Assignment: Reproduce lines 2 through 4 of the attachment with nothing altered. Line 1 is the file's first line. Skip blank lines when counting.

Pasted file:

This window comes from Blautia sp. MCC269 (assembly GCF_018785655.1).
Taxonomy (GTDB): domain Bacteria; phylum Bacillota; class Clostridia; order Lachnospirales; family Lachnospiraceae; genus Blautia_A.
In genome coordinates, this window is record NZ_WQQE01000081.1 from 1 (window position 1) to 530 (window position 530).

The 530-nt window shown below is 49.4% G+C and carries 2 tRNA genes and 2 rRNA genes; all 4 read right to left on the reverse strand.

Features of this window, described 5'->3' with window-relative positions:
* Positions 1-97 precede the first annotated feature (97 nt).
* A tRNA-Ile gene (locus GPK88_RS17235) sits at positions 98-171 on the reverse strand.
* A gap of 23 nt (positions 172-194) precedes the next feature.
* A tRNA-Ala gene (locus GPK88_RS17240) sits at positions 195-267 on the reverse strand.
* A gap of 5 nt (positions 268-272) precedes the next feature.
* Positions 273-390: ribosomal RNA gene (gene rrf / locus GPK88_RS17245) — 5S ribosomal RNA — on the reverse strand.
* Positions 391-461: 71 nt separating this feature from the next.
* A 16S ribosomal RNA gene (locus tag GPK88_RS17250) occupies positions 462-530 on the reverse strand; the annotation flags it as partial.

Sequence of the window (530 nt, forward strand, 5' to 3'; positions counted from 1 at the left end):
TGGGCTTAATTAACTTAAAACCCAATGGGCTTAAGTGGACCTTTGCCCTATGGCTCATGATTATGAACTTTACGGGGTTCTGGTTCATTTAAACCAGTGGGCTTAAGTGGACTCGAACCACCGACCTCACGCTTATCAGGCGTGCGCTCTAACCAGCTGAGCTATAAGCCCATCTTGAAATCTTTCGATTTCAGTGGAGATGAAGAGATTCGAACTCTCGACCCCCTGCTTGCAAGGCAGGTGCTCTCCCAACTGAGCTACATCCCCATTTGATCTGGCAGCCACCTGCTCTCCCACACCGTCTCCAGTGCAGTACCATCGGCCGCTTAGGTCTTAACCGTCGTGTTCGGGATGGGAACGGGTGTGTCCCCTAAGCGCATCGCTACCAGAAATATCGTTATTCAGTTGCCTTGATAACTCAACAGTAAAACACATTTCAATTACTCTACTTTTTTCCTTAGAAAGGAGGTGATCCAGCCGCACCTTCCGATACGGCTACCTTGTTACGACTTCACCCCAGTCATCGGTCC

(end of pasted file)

Taxonomy (GTDB): domain Bacteria; phylum Bacillota; class Clostridia; order Lachnospirales; family Lachnospiraceae; genus Blautia_A.
In genome coordinates, this window is record NZ_WQQE01000081.1 from 1 (window position 1) to 530 (window position 530).

The 530-nt window shown below is 49.4% G+C and carries 2 tRNA genes and 2 rRNA genes; all 4 read right to left on the reverse strand.